the impact of transportation and translocation on dispersal behaviour in the invasive cane toad.biological invasions transport organisms to novel environments; but how does the translocation process influence movement patterns of the invader? plausibly, the stress of encountering a novel environment, or of the transport process, might induce rapid dispersal from the release site-potentially enhancing (or reducing) invader success and spread. we investigated the effect of transportation and release to novel environments on dispersal-relevant traits of one of the world's most notorious invad ...201728432445
the acid test: ph tolerance of the eggs and larvae of the invasive cane toad (rhinella marina) in southeastern australia.invasive cane toads are colonizing southeastern australia via a narrow coastal strip sandwiched between unsuitable areas (pacific ocean to the east, mountains to the west). many of the available spawning sites exhibit abiotic conditions (e.g., temperature, salinity, and ph) more extreme than those encountered elsewhere in the toad's native or already invaded range. will that challenge impede toad expansion? to answer that question, we measured ph in 35 ponds in northeastern new south wales and 8 ...201526052640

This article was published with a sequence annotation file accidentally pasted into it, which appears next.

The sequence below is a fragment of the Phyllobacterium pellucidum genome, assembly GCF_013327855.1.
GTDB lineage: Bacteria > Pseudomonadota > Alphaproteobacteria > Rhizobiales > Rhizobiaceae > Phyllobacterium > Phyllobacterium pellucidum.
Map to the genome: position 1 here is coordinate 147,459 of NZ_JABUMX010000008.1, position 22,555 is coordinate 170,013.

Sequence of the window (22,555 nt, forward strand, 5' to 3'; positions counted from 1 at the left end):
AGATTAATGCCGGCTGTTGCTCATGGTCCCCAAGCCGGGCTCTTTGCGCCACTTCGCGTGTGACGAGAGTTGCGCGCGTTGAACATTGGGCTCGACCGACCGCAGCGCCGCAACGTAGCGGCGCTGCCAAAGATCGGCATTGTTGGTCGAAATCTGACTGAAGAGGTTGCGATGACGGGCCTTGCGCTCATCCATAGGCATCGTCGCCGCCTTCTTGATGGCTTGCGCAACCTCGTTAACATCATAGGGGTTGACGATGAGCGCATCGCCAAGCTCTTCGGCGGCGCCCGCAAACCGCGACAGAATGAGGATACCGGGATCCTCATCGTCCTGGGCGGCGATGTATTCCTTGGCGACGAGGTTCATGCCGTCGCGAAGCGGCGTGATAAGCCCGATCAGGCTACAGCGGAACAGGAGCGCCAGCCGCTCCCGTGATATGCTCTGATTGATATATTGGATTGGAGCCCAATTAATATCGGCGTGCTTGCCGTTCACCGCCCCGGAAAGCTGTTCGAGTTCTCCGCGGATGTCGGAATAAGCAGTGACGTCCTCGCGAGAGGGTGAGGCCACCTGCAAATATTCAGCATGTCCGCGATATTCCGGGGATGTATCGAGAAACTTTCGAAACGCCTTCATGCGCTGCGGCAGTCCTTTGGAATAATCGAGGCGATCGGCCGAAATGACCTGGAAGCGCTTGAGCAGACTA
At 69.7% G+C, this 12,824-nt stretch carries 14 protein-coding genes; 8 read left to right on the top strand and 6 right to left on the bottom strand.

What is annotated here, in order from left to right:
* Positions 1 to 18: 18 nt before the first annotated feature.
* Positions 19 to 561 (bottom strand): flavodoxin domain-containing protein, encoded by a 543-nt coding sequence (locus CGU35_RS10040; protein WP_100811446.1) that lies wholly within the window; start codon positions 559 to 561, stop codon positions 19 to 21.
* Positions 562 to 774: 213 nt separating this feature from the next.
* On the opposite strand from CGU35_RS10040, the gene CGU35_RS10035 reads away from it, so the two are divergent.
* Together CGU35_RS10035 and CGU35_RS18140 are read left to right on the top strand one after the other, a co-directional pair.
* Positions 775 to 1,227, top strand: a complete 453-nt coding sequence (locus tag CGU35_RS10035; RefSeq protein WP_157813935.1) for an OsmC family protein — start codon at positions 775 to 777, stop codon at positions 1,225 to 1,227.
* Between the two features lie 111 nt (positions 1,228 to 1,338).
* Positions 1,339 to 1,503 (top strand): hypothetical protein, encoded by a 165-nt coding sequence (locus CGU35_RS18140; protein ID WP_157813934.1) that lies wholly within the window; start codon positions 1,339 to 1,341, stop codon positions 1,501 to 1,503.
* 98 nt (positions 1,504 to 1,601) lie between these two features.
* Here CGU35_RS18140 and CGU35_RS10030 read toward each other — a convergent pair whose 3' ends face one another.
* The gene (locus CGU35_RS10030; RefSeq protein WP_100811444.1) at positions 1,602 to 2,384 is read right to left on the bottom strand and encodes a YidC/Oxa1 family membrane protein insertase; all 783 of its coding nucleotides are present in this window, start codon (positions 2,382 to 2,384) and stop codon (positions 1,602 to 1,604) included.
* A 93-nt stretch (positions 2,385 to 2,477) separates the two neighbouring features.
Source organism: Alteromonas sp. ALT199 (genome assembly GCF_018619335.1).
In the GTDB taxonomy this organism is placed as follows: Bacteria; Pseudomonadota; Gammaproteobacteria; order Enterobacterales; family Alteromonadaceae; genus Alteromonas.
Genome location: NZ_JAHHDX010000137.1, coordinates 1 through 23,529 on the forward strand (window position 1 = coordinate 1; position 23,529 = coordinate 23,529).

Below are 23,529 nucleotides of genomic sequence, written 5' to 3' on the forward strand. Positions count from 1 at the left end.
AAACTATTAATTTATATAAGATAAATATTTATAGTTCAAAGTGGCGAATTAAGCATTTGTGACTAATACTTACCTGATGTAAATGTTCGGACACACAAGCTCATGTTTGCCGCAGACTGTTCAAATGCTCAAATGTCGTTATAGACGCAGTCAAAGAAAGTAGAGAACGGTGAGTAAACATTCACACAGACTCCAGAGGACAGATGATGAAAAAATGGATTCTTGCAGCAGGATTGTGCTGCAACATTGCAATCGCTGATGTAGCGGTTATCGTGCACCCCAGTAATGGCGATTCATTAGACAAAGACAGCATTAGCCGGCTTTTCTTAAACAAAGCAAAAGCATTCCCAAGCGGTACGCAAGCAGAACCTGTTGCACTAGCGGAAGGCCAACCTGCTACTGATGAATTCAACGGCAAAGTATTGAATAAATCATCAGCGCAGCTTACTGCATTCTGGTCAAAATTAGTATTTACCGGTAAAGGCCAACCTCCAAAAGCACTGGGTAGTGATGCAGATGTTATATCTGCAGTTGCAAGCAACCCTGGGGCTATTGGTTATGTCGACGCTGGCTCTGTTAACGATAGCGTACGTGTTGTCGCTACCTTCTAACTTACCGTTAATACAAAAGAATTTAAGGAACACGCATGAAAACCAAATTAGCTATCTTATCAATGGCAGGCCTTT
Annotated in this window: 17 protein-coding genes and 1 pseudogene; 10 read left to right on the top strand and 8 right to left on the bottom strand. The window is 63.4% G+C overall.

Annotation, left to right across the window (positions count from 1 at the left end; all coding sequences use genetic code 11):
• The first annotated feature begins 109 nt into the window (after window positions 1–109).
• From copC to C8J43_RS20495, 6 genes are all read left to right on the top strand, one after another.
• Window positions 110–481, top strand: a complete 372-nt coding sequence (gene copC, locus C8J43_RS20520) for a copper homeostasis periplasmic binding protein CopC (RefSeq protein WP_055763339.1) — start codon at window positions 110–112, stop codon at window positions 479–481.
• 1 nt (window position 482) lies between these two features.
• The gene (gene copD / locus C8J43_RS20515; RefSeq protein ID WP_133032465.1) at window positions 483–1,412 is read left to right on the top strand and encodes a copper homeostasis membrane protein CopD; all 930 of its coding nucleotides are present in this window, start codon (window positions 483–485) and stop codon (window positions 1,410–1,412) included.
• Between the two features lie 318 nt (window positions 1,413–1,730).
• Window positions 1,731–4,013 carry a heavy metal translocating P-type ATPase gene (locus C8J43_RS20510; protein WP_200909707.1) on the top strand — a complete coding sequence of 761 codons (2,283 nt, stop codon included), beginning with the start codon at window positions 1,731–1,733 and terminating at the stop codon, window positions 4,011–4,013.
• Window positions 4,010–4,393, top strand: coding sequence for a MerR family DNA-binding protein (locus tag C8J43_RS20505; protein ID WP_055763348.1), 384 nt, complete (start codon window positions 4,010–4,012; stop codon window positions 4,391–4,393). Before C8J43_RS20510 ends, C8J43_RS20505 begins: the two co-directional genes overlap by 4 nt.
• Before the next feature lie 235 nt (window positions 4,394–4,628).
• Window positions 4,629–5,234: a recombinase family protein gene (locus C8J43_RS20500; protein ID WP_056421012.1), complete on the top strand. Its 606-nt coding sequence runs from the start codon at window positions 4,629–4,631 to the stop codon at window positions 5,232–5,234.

possible differences in pathogenicity between cane toad-, frog- and platypus-derived isolates of mucor amphibiorum, and a platypus-derived isolate of mucor circinelloides.platypuses (ornithorhynchus anatinus) in the north of the island state of tasmania, australia, suffer from a serious disease called ulcerative mycosis, which is responsible for high morbidity and, presumably, mortality rates in areas where it occurs. the disease is caused by the dimorphic fungus mucor amphibiorum, which is also found in queensland, new south wales and victoria. however, it does not cause disease in platypuses in those states. it has been previously reported that a closely relate ...200515832556
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